Black History Month: Young, Fierce Girl Advocates

February marks Black History Month and here at GEN we decided to honor 10 black girls who are making a big difference in their communities. We are #GENspired by their talent, advocacy, and hard work. Here’s your daily dose of #BlackGirlMagic.


Amandla Stenberg: 17-year-old Amandla Stenberg is an actress and activist. Stenberg is best known for her role as Rue in the first “Hunger Games” movie, but has recently been making a name for herself by speaking up on intersectional feminism and other issues that affect the black community. She’s been featured in a variety of magazines, talk shows, websites for her passion about black girls.


“Be yourself on the most genuine level.”


Marley Dias: Eleven-year-old Marley Dias started her very own book drive where she plans on collecting 1,000 books that have black female protagonists. It all started when Marley told her mom that she was tired of reading books about white male protagonists and their dogs. When her mom asked her what she was going to do about it, Marley started her #1000BlackGirlBooks campaign. All books will be donated to Retreat Primary and Junior School and library in Jamaica’s St. Mary Parish, where her mother grew up.


“Anyone can change the world however they want for the better! This book drive is supposed to inspire bigger change.”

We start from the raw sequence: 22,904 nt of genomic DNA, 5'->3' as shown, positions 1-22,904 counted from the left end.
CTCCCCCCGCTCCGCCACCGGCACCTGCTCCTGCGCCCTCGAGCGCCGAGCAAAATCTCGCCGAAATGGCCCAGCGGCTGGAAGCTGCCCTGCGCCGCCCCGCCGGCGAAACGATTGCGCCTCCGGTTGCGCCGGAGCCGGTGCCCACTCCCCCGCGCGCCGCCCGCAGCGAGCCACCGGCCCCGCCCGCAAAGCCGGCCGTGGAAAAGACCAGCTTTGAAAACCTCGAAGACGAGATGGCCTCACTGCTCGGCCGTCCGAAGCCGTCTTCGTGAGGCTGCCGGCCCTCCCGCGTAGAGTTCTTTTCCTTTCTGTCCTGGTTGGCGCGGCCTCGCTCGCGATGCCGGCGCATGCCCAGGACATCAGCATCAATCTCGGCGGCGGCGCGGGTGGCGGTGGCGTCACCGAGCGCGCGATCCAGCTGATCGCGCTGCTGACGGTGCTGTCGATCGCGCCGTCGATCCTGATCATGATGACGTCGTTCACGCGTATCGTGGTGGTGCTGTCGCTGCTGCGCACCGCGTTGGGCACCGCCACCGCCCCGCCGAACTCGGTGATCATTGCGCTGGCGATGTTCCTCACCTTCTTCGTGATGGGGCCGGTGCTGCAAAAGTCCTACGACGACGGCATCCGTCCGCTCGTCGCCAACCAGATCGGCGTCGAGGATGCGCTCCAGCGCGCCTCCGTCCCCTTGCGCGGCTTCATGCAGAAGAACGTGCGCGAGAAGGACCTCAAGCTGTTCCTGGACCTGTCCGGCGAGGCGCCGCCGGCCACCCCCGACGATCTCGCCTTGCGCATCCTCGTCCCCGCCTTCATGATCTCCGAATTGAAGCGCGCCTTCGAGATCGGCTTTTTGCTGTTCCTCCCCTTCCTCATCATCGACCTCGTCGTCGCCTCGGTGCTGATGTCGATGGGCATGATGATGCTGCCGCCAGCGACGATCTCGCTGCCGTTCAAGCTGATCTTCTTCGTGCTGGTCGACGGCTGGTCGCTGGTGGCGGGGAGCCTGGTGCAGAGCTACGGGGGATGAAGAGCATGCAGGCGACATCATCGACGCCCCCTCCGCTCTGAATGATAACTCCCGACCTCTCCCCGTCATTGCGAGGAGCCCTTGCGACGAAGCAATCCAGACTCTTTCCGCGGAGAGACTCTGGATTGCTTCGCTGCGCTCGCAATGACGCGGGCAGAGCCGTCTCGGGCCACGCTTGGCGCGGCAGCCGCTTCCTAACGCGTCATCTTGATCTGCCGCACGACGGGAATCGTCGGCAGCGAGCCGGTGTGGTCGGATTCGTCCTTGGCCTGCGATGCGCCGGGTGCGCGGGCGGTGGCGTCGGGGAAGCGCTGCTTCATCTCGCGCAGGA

Mo’ne Ikea Davis: Fourteen-year-old Mo’ne Akea Davis has accomplished quite and extensive lists of firsts. In 2014, she became the first to girl to pitch a winning game in the Little League World Series. She was also the first African-American girl to ever play in the Little league World Series. On top of that, she was the first Little League baseball player to grace the cover of Sports Illustrated. Although her arm is 15% short than a Major League a baseball player’s, Davis is still able to pitch balls at a speed of over 70 miles per hour.


“I throw 70 miles per hour. That’s throwing like a girl.”


Yara Shahidi: Shahidi is an actress and social activist who inspires young women to exceed academically. She recently won the N.A.A.C.P. Image Award for Best Outstanding Supporting Actress for her role in ABC’s show “black-ish”. She has also been recognized by the N.A.A.C.P. for commitment to service and scholarship. She has worked with organizations dedicated to gender equality like UN Women and the Young Women’s Leadership Network, an organization that empowers students to break the cycle of poverty through education.


“Never jeopardize who you are for a role.”



Asia Newson: Asia Newson, also known as Super Business Girl, is one of Detroit’s youngest entrepreneurs. At just 11 years old, Newson owns her own candle making business under the name Super Business Girl. She started the business at the age of 5 when her father taught her how to make candles. She has been featured on programs such as NPR, The Ellen DeGeneres Show, and was a Keynote Speaker for TEDxDetroit.